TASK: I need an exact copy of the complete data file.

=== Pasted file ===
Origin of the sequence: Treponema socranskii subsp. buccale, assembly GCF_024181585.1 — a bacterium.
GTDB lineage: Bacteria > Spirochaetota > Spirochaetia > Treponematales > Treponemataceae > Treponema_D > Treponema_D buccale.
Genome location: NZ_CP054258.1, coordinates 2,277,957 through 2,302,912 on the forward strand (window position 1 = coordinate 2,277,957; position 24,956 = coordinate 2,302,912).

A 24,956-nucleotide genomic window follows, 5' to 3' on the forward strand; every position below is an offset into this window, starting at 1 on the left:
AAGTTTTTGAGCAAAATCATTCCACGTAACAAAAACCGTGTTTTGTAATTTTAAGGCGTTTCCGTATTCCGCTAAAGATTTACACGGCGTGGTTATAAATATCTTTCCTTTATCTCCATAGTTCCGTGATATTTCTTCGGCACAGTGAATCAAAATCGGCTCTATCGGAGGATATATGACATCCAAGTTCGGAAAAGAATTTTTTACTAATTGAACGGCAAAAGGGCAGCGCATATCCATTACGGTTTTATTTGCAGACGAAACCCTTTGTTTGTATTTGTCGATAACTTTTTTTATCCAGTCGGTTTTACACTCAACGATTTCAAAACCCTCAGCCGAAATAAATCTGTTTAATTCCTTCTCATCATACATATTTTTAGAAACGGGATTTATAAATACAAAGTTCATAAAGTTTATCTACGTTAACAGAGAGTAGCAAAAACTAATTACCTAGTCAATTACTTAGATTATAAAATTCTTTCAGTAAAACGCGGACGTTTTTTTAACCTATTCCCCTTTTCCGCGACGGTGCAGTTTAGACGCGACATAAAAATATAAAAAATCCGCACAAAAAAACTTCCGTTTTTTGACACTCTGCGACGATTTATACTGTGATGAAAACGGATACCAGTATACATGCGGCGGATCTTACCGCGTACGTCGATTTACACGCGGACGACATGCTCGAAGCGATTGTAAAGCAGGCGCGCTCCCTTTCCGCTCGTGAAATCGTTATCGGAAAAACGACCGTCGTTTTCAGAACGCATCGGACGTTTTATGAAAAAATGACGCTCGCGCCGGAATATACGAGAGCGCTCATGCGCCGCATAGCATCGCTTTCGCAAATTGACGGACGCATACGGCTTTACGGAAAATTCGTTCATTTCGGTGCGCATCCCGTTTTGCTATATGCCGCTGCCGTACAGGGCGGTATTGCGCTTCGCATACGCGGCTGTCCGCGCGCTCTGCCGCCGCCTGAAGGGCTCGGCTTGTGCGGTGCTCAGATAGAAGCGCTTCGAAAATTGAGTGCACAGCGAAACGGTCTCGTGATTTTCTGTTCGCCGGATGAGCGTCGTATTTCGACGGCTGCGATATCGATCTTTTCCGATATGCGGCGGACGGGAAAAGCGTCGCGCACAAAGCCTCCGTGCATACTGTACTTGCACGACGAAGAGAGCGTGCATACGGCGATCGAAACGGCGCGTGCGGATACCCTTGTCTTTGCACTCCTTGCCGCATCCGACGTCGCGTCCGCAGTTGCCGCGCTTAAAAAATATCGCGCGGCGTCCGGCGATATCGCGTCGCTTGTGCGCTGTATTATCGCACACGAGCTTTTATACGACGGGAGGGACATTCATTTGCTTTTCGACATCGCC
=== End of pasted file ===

Origin of the sequence: Treponema socranskii subsp. buccale, assembly GCF_024181585.1 — a bacterium.
GTDB lineage: Bacteria > Spirochaetota > Spirochaetia > Treponematales > Treponemataceae > Treponema_D > Treponema_D buccale.
Genome location: NZ_CP054258.1, coordinates 2,277,957 through 2,302,912 on the forward strand (window position 1 = coordinate 2,277,957; position 24,956 = coordinate 2,302,912).

A 24,956-nucleotide genomic window follows, 5' to 3' on the forward strand; every position below is an offset into this window, starting at 1 on the left:
AAGTTTTTGAGCAAAATCATTCCACGTAACAAAAACCGTGTTTTGTAATTTTAAGGCGTTTCCGTATTCCGCTAAAGATTTACACGGCGTGGTTATAAATATCTTTCCTTTATCTCCATAGTTCCGTGATATTTCTTCGGCACAGTGAATCAAAATCGGCTCTATCGGAGGATATATGACATCCAAGTTCGGAAAAGAATTTTTTACTAATTGAACGGCAAAAGGGCAGCGCATATCCATTACGGTTTTATTTGCAGACGAAACCCTTTGTTTGTATTTGTCGATAACTTTTTTTATCCAGTCGGTTTTACACTCAACGATTTCAAAACCCTCAGCCGAAATAAATCTGTTTAATTCCTTCTCATCATACATATTTTTAGAAACGGGATTTATAAATACAAAGTTCATAAAGTTTATCTACGTTAACAGAGAGTAGCAAAAACTAATTACCTAGTCAATTACTTAGATTATAAAATTCTTTCAGTAAAACGCGGACGTTTTTTTAACCTATTCCCCTTTTCCGCGACGGTGCAGTTTAGACGCGACATAAAAATATAAAAAATCCGCACAAAAAAACTTCCGTTTTTTGACACTCTGCGACGATTTATACTGTGATGAAAACGGATACCAGTATACATGCGGCGGATCTTACCGCGTACGTCGATTTACACGCGGACGACATGCTCGAAGCGATTGTAAAGCAGGCGCGCTCCCTTTCCGCTCGTGAAATCGTTATCGGAAAAACGACCGTCGTTTTCAGAACGCATCGGACGTTTTATGAAAAAATGACGCTCGCGCCGGAATATACGAGAGCGCTCATGCGCCGCATAGCATCGCTTTCGCAAATTGACGGACGCATACGGCTTTACGGAAAATTCGTTCATTTCGGTGCGCATCCCGTTTTGCTATATGCCGCTGCCGTACAGGGCGGTATTGCGCTTCGCATACGCGGCTGTCCGCGCGCTCTGCCGCCGCCTGAAGGGCTCGGCTTGTGCGGTGCTCAGATAGAAGCGCTTCGAAAATTGAGTGCACAGCGAAACGGTCTCGTGATTTTCTGTTCGCCGGATGAGCGTCGTATTTCGACGGCTGCGATATCGATCTTTTCCGATATGCGGCGGACGGGAAAAGCGTCGCGCACAAAGCCTCCGTGCATACTGTACTTGCACGACGAAGAGAGCGTGCATACGGCGATCGAAACGGCGCGTGCGGATACCCTTGTCTTTGCACTCCTTGCCGCATCCGACGTCGCGTCCGCAGTTGCCGCGCTTAAAAAATATCGCGCGGCGTCCGGCGATATCGCGTCGCTTGTGCGCTGTATTATCGCACACGAGCTTTTATACGACGGGAGGGACATTCATTTGCTTTTCGACATCGCC